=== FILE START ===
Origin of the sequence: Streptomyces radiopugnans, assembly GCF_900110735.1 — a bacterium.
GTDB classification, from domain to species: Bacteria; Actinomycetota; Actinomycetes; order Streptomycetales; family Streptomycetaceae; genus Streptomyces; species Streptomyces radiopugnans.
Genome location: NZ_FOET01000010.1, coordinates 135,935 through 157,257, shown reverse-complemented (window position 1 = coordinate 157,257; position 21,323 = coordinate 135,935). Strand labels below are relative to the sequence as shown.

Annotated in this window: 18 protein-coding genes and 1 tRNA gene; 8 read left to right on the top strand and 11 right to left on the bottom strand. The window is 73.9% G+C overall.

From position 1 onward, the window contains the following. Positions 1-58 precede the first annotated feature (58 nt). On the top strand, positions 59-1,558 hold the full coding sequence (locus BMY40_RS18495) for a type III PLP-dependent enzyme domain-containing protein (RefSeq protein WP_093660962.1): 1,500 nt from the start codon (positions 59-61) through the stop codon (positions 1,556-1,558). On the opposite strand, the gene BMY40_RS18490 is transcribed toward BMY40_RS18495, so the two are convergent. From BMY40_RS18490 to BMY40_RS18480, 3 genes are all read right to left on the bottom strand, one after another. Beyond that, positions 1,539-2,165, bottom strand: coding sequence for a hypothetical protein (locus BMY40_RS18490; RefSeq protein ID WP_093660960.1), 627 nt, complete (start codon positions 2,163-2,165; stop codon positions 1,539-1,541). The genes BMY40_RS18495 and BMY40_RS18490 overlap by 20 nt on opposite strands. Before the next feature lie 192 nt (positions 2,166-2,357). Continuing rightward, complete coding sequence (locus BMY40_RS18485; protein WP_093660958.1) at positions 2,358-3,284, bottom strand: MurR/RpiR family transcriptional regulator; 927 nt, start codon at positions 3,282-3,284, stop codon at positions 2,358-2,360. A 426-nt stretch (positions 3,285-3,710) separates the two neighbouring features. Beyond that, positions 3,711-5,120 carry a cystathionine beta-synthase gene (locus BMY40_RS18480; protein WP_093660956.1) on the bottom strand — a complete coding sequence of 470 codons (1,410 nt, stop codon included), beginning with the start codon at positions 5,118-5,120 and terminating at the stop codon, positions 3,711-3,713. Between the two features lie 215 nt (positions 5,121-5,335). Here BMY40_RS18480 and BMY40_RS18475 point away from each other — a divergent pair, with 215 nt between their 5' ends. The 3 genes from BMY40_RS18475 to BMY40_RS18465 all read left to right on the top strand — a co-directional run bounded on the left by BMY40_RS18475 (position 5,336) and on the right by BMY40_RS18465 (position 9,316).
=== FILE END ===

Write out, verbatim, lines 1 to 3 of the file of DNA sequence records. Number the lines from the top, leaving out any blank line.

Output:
Origin of the sequence: Streptomyces radiopugnans, assembly GCF_900110735.1 — a bacterium.
GTDB classification, from domain to species: Bacteria; Actinomycetota; Actinomycetes; order Streptomycetales; family Streptomycetaceae; genus Streptomyces; species Streptomyces radiopugnans.
Genome location: NZ_FOET01000010.1, coordinates 135,935 through 157,257, shown reverse-complemented (window position 1 = coordinate 157,257; position 21,323 = coordinate 135,935). Strand labels below are relative to the sequence as shown.